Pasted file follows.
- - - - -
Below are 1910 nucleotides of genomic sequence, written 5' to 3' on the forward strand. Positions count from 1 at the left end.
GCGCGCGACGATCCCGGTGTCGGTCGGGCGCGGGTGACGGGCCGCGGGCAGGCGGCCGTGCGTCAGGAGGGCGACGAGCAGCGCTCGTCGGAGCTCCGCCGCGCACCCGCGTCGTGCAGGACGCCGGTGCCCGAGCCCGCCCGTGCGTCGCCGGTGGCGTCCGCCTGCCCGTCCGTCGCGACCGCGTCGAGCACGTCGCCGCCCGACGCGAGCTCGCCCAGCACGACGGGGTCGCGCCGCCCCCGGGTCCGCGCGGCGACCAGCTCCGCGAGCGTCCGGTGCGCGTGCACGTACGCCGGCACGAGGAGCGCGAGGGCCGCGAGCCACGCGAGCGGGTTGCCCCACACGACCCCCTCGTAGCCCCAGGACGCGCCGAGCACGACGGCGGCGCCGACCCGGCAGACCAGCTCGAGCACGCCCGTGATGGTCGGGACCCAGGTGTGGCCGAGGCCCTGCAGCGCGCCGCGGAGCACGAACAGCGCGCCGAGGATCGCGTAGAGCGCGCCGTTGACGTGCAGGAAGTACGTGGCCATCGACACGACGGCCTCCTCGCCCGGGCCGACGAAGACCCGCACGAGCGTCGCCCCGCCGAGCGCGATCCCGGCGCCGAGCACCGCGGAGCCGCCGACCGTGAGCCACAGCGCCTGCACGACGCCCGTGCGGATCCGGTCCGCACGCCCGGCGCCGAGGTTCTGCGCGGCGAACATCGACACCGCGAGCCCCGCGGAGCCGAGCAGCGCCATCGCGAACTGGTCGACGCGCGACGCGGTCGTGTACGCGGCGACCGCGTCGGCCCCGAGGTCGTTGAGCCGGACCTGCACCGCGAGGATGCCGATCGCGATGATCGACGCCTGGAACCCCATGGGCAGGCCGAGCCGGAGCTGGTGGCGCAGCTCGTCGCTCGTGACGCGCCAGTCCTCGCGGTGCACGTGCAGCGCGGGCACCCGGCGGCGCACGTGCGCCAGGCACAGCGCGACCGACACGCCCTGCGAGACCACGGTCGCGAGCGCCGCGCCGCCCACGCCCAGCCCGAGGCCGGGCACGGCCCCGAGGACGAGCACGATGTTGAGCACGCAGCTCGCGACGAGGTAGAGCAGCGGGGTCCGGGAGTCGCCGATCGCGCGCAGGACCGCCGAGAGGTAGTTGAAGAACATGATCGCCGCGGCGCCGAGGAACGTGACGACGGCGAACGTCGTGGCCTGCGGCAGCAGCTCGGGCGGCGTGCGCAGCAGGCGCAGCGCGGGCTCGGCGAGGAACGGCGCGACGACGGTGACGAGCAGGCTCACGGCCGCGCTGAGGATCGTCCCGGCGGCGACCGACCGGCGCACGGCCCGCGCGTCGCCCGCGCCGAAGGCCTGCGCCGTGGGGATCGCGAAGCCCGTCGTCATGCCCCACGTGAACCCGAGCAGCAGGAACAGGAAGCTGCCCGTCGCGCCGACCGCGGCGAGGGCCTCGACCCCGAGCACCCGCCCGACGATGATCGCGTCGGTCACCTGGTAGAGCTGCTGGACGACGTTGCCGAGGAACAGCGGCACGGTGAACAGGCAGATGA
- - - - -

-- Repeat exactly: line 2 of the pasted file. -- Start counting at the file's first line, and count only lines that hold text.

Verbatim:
GCGCGCGACGATCCCGGTGTCGGTCGGGCGCGGGTGACGGGCCGCGGGCAGGCGGCCGTGCGTCAGGAGGGCGACGAGCAGCGCTCGTCGGAGCTCCGCCGCGCACCCGCGTCGTGCAGGACGCCGGTGCCCGAGCCCGCCCGTGCGTCGCCGGTGGCGTCCGCCTGCCCGTCCGTCGCGACCGCGTCGAGCACGTCGCCGCCCGACGCGAGCTCGCCCAGCACGACGGGGTCGCGCCGCCCCCGGGTCCGCGCGGCGACCAGCTCCGCGAGCGTCCGGTGCGCGTGCACGTACGCCGGCACGAGGAGCGCGAGGGCCGCGAGCCACGCGAGCGGGTTGCCCCACACGACCCCCTCGTAGCCCCAGGACGCGCCGAGCACGACGGCGGCGCCGACCCGGCAGACCAGCTCGAGCACGCCCGTGATGGTCGGGACCCAGGTGTGGCCGAGGCCCTGCAGCGCGCCGCGGAGCACGAACAGCGCGCCGAGGATCGCGTAGAGCGCGCCGTTGACGTGCAGGAAGTACGTGGCCATCGACACGACGGCCTCCTCGCCCGGGCCGACGAAGACCCGCACGAGCGTCGCCCCGCCGAGCGCGATCCCGGCGCCGAGCACCGCGGAGCCGCCGACCGTGAGCCACAGCGCCTGCACGACGCCCGTGCGGATCCGGTCCGCACGCCCGGCGCCGAGGTTCTGCGCGGCGAACATCGACACCGCGAGCCCCGCGGAGCCGAGCAGCGCCATCGCGAACTGGTCGACGCGCGACGCGGTCGTGTACGCGGCGACCGCGTCGGCCCCGAGGTCGTTGAGCCGGACCTGCACCGCGAGGATGCCGATCGCGATGATCGACGCCTGGAACCCCATGGGCAGGCCGAGCCGGAGCTGGTGGCGCAGCTCGTCGCTCGTGACGCGCCAGTCCTCGCGGTGCACGTGCAGCGCGGGCACCCGGCGGCGCACGTGCGCCAGGCACAGCGCGACCGACACGCCCTGCGAGACCACGGTCGCGAGCGCCGCGCCGCCCACGCCCAGCCCGAGGCCGGGCACGGCCCCGAGGACGAGCACGATGTTGAGCACGCAGCTCGCGACGAGGTAGAGCAGCGGGGTCCGGGAGTCGCCGATCGCGCGCAGGACCGCCGAGAGGTAGTTGAAGAACATGATCGCCGCGGCGCCGAGGAACGTGACGACGGCGAACGTCGTGGCCTGCGGCAGCAGCTCGGGCGGCGTGCGCAGCAGGCGCAGCGCGGGCTCGGCGAGGAACGGCGCGACGACGGTGACGAGCAGGCTCACGGCCGCGCTGAGGATCGTCCCGGCGGCGACCGACCGGCGCACGGCCCGCGCGTCGCCCGCGCCGAAGGCCTGCGCCGTGGGGATCGCGAAGCCCGTCGTCATGCCCCACGTGAACCCGAGCAGCAGGAACAGGAAGCTGCCCGTCGCGCCGACCGCGGCGAGGGCCTCGACCCCGAGCACCCGCCCGACGATGATCGCGTCGGTCACCTGGTAGAGCTGCTGGACGACGTTGCCGAGGAACAGCGGCACGGTGAACAGGCAGATGA